Mesothelioma and Asbestos Risk for Chemical Plant Workers

Expert Fact Checked

This page was legally reviewed by Jennifer Lucarelli. For information on our content creation and review process read our editorial guidelines. If you notice an error or have comments or questions on our content please contact us.

Jennifer Lucarelli Lawyer and Legal Advisor

Chemical plant workers exposed to asbestos on the job may have an increased risk for mesothelioma and other asbestos-related diseases. Many chemical plants used asbestos as an additive in products manufactured on-site. The mineral was also used in fire and heat-resistant equipment.

01. Asbestos Risk for Chemical Plant Workers

How Are Chemical Plant Workers Exposed to Asbestos?

For many chemical plant workers, asbestos exposure may have happened at work. Before the 1980s, chemical plants frequently used asbestos in machinery, equipment and protective clothing because of its heat resistance. This put workers at risk of exposure. Workers continue to face exposure today from old asbestos products.

Chemical companies also regularly produced asbestos-containing materials. For example, they commonly added asbestos to chemical compounds for products like plastic moldings. During the manufacturing process, chemical plant workers often handled raw asbestos. This put plant workers at high risk of inhaling or ingesting asbestos fibers.

Facts About Chemical Plant Workers
  • 18,710 chemical plant workers in the United States (2022)
  • Asbestos Exposure: Previous and ongoing exposure risk
  • Asbestos-Related Disease Risk: Moderate
  • Similar Occupations: Chemical engineers, chemical technicians, materials engineers

In the 1970s, U.S. asbestos use began to decrease because of laws and regulations. By the late 1980s, U.S. chemical companies stopped using asbestos in products. Today, old chemical facilities and machinery may contain the mineral.

As a result, chemical plant workers continue to be at risk of asbestos exposure. Any chemical plant workers exposed to asbestos may develop related diseases, such as mesothelioma.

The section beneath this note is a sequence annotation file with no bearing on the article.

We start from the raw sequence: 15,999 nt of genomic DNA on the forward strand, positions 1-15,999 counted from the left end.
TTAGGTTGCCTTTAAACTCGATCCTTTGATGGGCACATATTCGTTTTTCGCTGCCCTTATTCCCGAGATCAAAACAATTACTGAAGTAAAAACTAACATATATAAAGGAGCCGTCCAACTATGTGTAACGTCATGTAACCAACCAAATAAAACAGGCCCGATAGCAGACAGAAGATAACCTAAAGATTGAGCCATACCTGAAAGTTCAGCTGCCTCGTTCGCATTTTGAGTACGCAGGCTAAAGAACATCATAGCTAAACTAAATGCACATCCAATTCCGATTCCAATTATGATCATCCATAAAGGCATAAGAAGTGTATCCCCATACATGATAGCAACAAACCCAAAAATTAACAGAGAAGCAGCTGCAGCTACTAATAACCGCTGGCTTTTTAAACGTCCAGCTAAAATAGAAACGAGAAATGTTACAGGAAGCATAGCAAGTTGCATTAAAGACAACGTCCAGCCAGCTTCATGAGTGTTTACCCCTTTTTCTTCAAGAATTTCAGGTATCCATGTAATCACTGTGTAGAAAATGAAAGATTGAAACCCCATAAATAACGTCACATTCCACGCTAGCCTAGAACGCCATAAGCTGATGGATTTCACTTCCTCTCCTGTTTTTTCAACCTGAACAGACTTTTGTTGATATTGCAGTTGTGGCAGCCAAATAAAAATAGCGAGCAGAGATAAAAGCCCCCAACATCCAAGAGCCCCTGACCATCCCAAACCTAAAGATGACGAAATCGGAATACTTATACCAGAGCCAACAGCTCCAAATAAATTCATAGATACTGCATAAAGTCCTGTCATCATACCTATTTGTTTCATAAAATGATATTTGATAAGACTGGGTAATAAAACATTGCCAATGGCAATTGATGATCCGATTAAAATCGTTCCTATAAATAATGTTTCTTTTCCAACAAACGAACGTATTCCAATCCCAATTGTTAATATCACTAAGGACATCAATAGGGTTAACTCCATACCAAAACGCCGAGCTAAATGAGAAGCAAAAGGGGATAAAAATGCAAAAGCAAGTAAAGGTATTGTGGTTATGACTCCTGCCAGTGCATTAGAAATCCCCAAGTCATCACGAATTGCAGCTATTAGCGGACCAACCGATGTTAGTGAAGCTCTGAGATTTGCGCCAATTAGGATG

What Asbestos Products Put Chemical Plant Workers at Risk?

Machinery throughout chemical plants may have contained asbestos materials, such as gaskets, insulation and valves. Chemical plant workers who repaired or operated asbestos machinery may have been exposed.

Workers at chemical plants also often added asbestos to products. This required handling raw asbestos. For some chemical plant workers, asbestos was in the fire-protective equipment they used, such as gloves and aprons. If the protective gear became worn or damaged, it could release dangerous fibers.

Asbestos-containing materials may become dangerous when deteriorated or disturbed. Handling these materials may release asbestos fibers into the air. Workers may then inhale or ingest these fibers. In some cases, they may also carry asbestos dust home on their clothing. As a result, family members risk secondary exposure. Asbestos exposure may lead to related diseases, such as lung cancer and mesothelioma.

Chemical plant workers also may have been exposed to asbestos from:

Many companies knew the health risks associated with asbestos. Despite this, some asbestos companies continued using the mineral. These companies put individuals in danger for years. Chemical plant workers at these companies may have experienced asbestos exposure.

Manufacturers of Asbestos Products Used by Chemical Plant Workers

  • Allied Chemical Corporation
  • Allied Signal Inc.
  • American Cyanamid Company
  • Borden Chemical Company
  • Calabama Chemical Company
  • Chapman Chemical Company
  • Chevron Phillips Chemical Company
  • Chipman Chemical Company Inc.
  • Ciba-Geigy Chemical Corporation
  • CONDEA Vista Chemical Company
  • Diamond Shamrock Chemicals
  • Dow Chemical Company